Junk Food and Micronutrient Intakes among Undergraduate Students in Ontario, Canada

Miljak, Samantha
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University of Guelph

Canadian Dietary Guidelines recommend limiting unhealthy foods but provide no cut-offs for acceptable intakes. One possible consequence of excess junk food intake is nutrient dilution. The objective of this study was to determine the relationship between junk food and micronutrient intakes. Data were obtained through a cross-sectional study of 199 University of Guelph students. Micronutrient intakes were assessed by tertiles of junk food consumption. Total junk foods constituted 20% and 25% of daily kilocalories among male and female participants, respectfully. Micronutrient intakes were similar across tertiles of junk food intake. Participants in the highest tertile of high salt, high fat food intake had significantly higher intakes of sodium. This study shows that, in this population of university students, junk food intakes do not significantly contribute to micronutrient dilution. It may be warranted to limit intakes of junk food based on other dietary components, such as sodium, saturated fat, and/or sugar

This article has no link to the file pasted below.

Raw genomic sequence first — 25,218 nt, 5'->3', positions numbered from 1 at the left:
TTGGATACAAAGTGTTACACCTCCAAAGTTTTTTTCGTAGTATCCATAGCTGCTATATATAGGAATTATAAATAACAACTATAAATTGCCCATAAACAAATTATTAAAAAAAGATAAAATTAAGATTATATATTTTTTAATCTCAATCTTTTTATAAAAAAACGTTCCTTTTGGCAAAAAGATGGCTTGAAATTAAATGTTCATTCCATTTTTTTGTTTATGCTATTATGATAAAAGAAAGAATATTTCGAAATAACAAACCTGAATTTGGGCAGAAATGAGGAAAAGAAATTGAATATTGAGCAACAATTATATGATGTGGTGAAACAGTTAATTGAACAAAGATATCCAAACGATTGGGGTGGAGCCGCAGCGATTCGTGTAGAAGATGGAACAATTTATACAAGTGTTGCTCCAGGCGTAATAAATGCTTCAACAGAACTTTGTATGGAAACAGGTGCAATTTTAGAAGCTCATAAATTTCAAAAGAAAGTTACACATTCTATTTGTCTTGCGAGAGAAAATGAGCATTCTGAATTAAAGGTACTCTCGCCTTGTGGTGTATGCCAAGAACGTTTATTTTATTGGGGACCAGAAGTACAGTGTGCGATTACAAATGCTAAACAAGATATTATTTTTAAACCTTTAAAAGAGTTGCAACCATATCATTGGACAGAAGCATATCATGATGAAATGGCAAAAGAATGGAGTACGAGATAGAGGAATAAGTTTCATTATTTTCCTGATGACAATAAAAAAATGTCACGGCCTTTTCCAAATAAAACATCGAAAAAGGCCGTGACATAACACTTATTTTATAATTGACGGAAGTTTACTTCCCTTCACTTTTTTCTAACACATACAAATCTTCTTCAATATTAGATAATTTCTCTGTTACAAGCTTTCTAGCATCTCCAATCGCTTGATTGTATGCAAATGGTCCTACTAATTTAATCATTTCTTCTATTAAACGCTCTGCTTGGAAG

Canada, Ontario, junk food, unhealthy food, micronutrients, vitamins, minerals, energy-dense foods, ultra-processed foods, undergraduate students, university students, post-secondary students, dietary patterns, micronutrient dilution, Canadian students, Canadian Dietary Guidelines, dietary guidelines